My teen and I are at odds!

Latisha - posted on 02/10/2010 ( 11 moms have responded )

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We can't agree on anything: what to eat, what to wear, hair styles, makeup, schools, wearing a coat when it's cold................. Any advice from veterans is appreciated.

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Therese - posted on 02/15/2010

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We don't have to agree on everything and if we did it would be weird. The important thing is that they realize that we support them in the things that are important. Is hair and makeup really that important? I don't know..school is. So what I want her to know is that I am her biggest support at school and she can come and talk to me about it whenever she needs to. We don't have to agree. I can listen to her hurt, her anger, her difficult times without trying to pass judgement on it.

About wearing a coat when it is cold...I have a 50 year old brother who has never worn a coat and I don't think he has been any sicker than I have ever been.

Hope this helps.

Susan - posted on 02/14/2010

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Join the club. If they would agree with me I would faint!{;
Also, it's good to pick your battles. If it physically hurts the teenager, like illegal drugs, etc. I am very opinionated about. If it a nose ring, well. It's his nose.

Liz - posted on 02/11/2010

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Oh I remember those days and they were not with my son but between myself and my own Mom. The more she pushed one way the more I pushed the other. If her hair and clothes bother you DONT LOOK and she will not let herself freeze to death,that coat will get put on. Find someone you can trust to vent to when shes not around. My Mom told me years later that she spent a lot of time shaking her head at the choices that I made. She admits that when she decided to ignore those things that I wore etc things got easier for everyone in the house. Clothes,food and hair are not worth the stress. Being at odds over these things could push her away when it comes to the REALLY important stuff.Smile,hug her,tell her you love her then go out of her sight and shake your head in disbelief. Keep loving her and hang on it does get better. :-)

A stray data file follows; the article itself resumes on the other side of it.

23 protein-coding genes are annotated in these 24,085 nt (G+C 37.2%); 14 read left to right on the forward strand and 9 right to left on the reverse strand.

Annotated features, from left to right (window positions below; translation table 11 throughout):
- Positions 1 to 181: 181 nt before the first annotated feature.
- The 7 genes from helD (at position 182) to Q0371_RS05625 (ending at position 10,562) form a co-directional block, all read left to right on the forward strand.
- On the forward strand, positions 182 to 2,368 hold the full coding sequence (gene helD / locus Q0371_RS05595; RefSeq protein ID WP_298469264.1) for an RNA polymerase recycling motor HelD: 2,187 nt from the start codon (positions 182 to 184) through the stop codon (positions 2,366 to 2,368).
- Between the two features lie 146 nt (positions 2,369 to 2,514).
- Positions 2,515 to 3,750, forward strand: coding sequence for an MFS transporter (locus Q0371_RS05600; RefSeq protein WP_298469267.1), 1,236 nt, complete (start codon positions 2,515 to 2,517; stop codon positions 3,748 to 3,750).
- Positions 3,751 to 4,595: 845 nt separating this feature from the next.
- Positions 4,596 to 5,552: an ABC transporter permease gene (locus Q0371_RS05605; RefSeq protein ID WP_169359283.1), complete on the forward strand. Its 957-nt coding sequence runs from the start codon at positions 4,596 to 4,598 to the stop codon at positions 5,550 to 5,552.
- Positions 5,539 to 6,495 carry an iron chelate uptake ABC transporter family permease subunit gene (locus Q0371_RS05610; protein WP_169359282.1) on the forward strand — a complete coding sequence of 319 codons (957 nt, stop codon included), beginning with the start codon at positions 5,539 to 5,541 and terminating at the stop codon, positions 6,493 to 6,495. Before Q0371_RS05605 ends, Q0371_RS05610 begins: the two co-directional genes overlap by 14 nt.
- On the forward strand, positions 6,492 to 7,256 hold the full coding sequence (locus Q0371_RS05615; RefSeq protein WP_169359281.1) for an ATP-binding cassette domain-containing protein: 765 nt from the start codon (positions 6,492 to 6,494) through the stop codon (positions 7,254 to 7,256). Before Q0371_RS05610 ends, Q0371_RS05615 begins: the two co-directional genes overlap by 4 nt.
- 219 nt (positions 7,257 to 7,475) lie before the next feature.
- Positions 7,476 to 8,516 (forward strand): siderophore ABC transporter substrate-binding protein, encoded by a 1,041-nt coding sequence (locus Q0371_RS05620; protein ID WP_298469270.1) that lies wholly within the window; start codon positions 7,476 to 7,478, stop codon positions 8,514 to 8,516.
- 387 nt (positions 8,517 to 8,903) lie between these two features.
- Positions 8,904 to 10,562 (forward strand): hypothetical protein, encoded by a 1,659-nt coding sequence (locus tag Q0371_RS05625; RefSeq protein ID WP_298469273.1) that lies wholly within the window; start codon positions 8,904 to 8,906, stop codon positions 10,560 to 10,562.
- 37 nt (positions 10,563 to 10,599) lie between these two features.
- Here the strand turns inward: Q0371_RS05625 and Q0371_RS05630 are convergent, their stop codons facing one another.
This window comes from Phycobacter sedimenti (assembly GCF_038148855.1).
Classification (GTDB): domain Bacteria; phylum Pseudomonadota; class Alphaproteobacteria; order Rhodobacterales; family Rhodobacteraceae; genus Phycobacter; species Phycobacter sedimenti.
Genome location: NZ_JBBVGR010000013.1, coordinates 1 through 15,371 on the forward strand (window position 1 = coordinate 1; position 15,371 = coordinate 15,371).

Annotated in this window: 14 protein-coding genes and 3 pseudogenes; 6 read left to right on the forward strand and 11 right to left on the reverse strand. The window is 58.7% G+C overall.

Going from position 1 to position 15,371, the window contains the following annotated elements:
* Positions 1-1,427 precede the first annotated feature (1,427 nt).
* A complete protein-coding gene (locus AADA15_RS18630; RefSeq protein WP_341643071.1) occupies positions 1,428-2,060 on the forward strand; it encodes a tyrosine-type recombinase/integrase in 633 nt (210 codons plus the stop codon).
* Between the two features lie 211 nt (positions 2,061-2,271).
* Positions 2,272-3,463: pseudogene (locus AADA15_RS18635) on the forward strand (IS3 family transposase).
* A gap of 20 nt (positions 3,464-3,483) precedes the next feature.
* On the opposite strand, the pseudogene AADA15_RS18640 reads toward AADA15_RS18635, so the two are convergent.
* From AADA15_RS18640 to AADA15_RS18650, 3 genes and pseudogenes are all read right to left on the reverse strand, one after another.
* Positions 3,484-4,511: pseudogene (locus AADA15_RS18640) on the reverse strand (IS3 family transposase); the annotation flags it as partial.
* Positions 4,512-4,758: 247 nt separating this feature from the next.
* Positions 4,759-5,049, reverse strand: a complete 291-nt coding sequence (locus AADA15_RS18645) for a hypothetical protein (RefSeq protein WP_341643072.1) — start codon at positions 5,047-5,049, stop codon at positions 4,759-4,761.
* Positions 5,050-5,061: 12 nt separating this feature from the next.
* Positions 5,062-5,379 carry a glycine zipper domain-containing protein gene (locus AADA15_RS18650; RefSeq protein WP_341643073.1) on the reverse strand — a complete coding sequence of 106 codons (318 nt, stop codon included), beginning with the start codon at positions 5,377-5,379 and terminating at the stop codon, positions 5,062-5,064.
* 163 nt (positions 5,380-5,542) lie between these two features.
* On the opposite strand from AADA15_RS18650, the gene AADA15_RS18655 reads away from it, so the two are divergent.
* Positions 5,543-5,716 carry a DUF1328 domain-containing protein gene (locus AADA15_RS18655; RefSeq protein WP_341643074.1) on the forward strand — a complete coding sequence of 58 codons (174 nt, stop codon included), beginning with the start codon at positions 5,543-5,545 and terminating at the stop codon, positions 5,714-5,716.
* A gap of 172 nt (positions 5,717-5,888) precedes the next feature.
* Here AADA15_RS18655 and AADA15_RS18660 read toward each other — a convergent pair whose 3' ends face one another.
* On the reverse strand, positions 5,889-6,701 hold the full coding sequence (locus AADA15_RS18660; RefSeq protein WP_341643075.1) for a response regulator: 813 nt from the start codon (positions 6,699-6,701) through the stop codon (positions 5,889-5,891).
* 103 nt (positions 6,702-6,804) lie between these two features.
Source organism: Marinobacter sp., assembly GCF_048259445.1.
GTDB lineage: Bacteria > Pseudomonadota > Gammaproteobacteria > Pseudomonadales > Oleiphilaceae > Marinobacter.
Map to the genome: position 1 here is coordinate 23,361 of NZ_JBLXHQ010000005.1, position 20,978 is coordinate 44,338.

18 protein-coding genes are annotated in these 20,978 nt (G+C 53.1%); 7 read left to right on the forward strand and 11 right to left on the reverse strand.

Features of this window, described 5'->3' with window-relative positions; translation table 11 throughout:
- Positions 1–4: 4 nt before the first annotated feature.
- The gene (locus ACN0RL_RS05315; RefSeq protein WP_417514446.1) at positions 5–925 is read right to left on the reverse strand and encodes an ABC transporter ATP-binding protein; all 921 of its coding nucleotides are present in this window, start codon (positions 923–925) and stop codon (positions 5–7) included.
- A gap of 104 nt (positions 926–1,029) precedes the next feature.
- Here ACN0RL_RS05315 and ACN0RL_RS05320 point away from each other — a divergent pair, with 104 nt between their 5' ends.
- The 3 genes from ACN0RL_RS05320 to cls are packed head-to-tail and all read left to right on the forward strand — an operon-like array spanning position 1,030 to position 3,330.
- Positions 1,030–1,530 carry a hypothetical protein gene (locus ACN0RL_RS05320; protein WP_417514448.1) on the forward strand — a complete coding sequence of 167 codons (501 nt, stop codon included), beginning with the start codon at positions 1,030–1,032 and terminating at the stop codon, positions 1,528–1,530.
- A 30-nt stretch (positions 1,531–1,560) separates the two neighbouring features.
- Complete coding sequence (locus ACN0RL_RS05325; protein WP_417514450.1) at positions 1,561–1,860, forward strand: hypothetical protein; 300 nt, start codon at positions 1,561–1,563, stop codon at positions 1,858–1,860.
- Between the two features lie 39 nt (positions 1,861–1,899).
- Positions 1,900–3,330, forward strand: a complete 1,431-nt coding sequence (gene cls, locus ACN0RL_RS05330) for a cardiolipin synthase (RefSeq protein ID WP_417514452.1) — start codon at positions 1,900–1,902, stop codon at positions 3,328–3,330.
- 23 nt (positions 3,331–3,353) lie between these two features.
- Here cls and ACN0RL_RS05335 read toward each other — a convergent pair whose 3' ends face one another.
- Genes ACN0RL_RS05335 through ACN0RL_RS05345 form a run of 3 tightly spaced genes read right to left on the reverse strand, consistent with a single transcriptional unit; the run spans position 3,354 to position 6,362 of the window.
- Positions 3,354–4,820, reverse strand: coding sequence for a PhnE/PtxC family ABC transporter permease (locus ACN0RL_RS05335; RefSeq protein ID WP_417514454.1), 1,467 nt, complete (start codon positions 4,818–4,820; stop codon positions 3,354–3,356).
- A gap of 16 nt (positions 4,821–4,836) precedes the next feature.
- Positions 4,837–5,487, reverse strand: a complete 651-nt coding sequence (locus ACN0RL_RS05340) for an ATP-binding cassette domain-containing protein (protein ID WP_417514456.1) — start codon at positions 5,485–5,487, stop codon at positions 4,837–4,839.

Patty - posted on 02/10/2010

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Hi Latisha,
You are definately not alone, I can suggest a few insights for you. First your child is trying to be in control of her life, she of course is at an age she believes she "knows what is best". Pick you battles, if she chooses not to wear a coat and becomes sick or worse frost bitten that would be natural consequences for her behavior. Hair style is for sure a phase, she will look back and say OH MY G I did this to my hair? Let that one go. Make up, not sure how old your child is, but compromise, she doesn't need to look like the walking dead, but a little light make up o.k. Remember you are the mom, you are suppose to be the "dredded one" that means you are doing a good job. Keep it up. As for the clothing issue, no brests, no butts, no cracks, no straps is my rule, the rest is o.k. meaning I don't want to see any cracks, butts, boobs, or straps. She needs to follow these rules. Hope this helps.

Tonya - posted on 02/10/2010

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My only advice is to pick your battles. My twin daughters both left for the bus this morning in 29 degree weather with NO coats. It is just not worth fighting over. I know the school admin as well as the local police and even the Child Protective Services people. They know that my children have coats that they choose not to wear. They are 13. The important things are important to argue over--seeing people that could harm her or lead her into a bad situation. Hair on the other hand will always grow back. What to eat and wear and even makeup will all work itself out.